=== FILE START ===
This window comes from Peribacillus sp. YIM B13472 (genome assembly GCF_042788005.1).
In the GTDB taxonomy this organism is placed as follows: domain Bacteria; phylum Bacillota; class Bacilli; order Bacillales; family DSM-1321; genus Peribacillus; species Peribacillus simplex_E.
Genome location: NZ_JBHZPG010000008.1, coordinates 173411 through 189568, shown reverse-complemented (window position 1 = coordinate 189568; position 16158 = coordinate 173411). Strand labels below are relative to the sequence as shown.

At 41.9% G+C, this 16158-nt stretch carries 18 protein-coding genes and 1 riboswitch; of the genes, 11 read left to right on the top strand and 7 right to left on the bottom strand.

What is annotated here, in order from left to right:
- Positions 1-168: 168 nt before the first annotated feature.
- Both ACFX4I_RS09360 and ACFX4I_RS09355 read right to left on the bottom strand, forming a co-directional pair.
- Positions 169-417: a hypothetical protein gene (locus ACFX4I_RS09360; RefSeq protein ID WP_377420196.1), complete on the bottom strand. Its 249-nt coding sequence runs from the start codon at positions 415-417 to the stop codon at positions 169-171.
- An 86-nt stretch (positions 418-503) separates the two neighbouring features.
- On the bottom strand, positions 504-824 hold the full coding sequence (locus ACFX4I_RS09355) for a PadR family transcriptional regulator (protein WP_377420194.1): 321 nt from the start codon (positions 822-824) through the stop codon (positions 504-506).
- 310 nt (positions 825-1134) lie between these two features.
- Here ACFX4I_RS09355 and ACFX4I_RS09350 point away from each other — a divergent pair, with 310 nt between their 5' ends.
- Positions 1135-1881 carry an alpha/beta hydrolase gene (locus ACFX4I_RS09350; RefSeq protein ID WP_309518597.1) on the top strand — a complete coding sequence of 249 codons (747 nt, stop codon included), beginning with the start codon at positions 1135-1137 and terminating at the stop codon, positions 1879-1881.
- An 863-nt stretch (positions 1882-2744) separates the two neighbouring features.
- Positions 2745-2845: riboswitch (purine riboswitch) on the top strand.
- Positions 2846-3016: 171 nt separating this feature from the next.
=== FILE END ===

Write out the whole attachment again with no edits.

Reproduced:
This window comes from Peribacillus sp. YIM B13472 (genome assembly GCF_042788005.1).
In the GTDB taxonomy this organism is placed as follows: domain Bacteria; phylum Bacillota; class Bacilli; order Bacillales; family DSM-1321; genus Peribacillus; species Peribacillus simplex_E.
Genome location: NZ_JBHZPG010000008.1, coordinates 173411 through 189568, shown reverse-complemented (window position 1 = coordinate 189568; position 16158 = coordinate 173411). Strand labels below are relative to the sequence as shown.

At 41.9% G+C, this 16158-nt stretch carries 18 protein-coding genes and 1 riboswitch; of the genes, 11 read left to right on the top strand and 7 right to left on the bottom strand.

What is annotated here, in order from left to right:
- Positions 1-168: 168 nt before the first annotated feature.
- Both ACFX4I_RS09360 and ACFX4I_RS09355 read right to left on the bottom strand, forming a co-directional pair.
- Positions 169-417: a hypothetical protein gene (locus ACFX4I_RS09360; RefSeq protein ID WP_377420196.1), complete on the bottom strand. Its 249-nt coding sequence runs from the start codon at positions 415-417 to the stop codon at positions 169-171.
- An 86-nt stretch (positions 418-503) separates the two neighbouring features.
- On the bottom strand, positions 504-824 hold the full coding sequence (locus ACFX4I_RS09355) for a PadR family transcriptional regulator (protein WP_377420194.1): 321 nt from the start codon (positions 822-824) through the stop codon (positions 504-506).
- 310 nt (positions 825-1134) lie between these two features.
- Here ACFX4I_RS09355 and ACFX4I_RS09350 point away from each other — a divergent pair, with 310 nt between their 5' ends.
- Positions 1135-1881 carry an alpha/beta hydrolase gene (locus ACFX4I_RS09350; RefSeq protein ID WP_309518597.1) on the top strand — a complete coding sequence of 249 codons (747 nt, stop codon included), beginning with the start codon at positions 1135-1137 and terminating at the stop codon, positions 1879-1881.
- An 863-nt stretch (positions 1882-2744) separates the two neighbouring features.
- Positions 2745-2845: riboswitch (purine riboswitch) on the top strand.
- Positions 2846-3016: 171 nt separating this feature from the next.